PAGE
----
A Metamorphosis Abroad

I have never been able to relate to a lot of the people I met growing up unless they came from a similar background as I do. If they did not, a bridge was immediately formed where we stood on opposite ends, speaking still, yet never truly hearing or understanding one another. This was especially true for Asian people (I know how bad that sounds but let me finish). Growing up, I definitely let the media, stereotypes, and Hollywood brainwash my ideas surrounding Chinese people. I always assumed they were very well-off, and super good at math. The fact that the Asians at my schools fit these stereotypes only pushed my prejudices deeper into my conscious. Before studying abroad, I had only met three Asians who did not fit these stereotypes, but still zero I could relate to. Yet still, I have been fascinated with Asia since I was a child, and made it my mission to eventually travel here. This by far one of the best decisions I have made in my entire life.

My first day in Hong Kong was a very humbling experience. It was the first time in my life I saw Chinese people doing regular jobs, like supermarket cashiers, fast food, and plenty of other jobs. I thought wow, these people are just like every other race: diverse. Diverse in every sense of the word, from their fashion, views, and physique. It washed away my idea that Chinese people were people I just couldn’t relate to because we are just so different, but that is so far from the truth. This is the part where I introduce my brilliant co-worker and friend Ariel.

 

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This is Ariel, my brilliant Hong Kong sister whom I will miss dearly.

 

Ariel is like my tiny little sister, even though shes only one year younger me. She is an incredibly hard worker and has taught me so much about Hong Kong culture. We have similar views on most things we discuss, like the governing and policing parties, how life should be more than just working so much, and plenty of other stuff. She is the reason I work overtime practically everyday, her presence is dope. She’s passionate about her people and their freedom, she goes to protests just like us Berkeley folk are known for doing.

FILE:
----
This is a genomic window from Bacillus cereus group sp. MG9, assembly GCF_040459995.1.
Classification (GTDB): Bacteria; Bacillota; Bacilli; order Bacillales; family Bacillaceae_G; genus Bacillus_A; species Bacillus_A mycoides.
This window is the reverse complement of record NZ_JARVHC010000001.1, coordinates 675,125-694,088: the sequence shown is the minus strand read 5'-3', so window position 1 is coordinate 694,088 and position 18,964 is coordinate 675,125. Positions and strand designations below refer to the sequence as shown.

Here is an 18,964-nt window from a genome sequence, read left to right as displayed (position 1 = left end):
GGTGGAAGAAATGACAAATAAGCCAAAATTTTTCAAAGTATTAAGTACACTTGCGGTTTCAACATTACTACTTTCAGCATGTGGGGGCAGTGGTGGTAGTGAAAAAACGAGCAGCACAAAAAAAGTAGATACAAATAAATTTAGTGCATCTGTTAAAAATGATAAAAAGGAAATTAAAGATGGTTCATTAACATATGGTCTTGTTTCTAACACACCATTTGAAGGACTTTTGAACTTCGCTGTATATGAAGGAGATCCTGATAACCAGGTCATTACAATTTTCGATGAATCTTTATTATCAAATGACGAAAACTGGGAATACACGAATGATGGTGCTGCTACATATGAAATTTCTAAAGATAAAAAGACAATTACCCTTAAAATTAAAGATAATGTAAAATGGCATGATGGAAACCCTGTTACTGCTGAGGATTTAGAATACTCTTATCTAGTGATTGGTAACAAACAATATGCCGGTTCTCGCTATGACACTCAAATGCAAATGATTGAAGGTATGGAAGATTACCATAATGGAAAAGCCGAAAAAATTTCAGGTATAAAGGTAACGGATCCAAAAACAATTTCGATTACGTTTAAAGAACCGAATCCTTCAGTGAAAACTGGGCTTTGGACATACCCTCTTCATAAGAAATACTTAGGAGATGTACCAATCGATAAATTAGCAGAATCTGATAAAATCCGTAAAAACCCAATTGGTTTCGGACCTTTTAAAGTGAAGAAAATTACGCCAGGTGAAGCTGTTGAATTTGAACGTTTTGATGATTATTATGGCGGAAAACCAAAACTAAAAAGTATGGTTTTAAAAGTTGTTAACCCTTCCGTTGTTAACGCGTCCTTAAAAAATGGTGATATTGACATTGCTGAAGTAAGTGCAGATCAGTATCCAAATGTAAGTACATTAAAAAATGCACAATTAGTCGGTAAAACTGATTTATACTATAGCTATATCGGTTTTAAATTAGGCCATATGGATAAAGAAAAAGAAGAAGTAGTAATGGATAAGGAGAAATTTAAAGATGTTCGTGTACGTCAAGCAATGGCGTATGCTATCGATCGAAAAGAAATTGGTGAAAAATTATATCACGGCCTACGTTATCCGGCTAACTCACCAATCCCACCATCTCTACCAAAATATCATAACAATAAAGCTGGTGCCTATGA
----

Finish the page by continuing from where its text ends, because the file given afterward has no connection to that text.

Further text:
Through friendships like Ariel’s and my coursework through the University of Hong Kong, I have learned a lot about myself. I thought I was capable of adapting to any environment, but I discovered my kryptonite: censorship. During my travel to and from Tokyo, I have stopped in Shanghai a couple times. Since Shanghai is a part of mainland China, censorship is very real there. I was blocked from using all my apps, and even e-mail. I firmly believe that no one or governing force should have the power to control the information people can receive. It creates a bubble for that group of people, they become lost in the dark. Knowledge is power, and when access to resources that can provide that knowledge is prohibited, people gain very little power.

Experiencing this censorship was a miserable experience, until I decided to make the most of it. I exchanged my HKDs (Hong Kong’s currency) for RMB (China’s currency) and wandered around Shanghai. I discovered street vendors who were cooking some food that smelled amazing. I was about 3 dollars short, so I gave them the rest of my Hong Kong coins, and they accepted them with intrigue. When I was leaving, one of them asked for a picture with me, and of course I said yes because she had been so kind.

 

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My delicious meal in Shanghai.

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The kind street vendor who asked for a picture with me.

 

One of my reasons for interning in Hong Kong was because I imagined the work culture here being extremely intense (it is). So I thought it would be the perfect opportunity to force myself to improve as a professional. I can say mission accomplished. Through my internship with the social enterprise Mircoforests, I have written website content, drafted a grant proposal, designed workshop newsletters, and produced press releases. I have gotten used to working 8 hours a day plus the usual hour or hour and a half overtime (keep in mind my internship is unpaid). I can focus on tasks better, I have learned how to write grants, press releases, and effective newsletters. I know the inner-workings of social enterprises which are similar to non-profits,  and I plan on starting my own non-profit or social enterprise once I have the means to do so.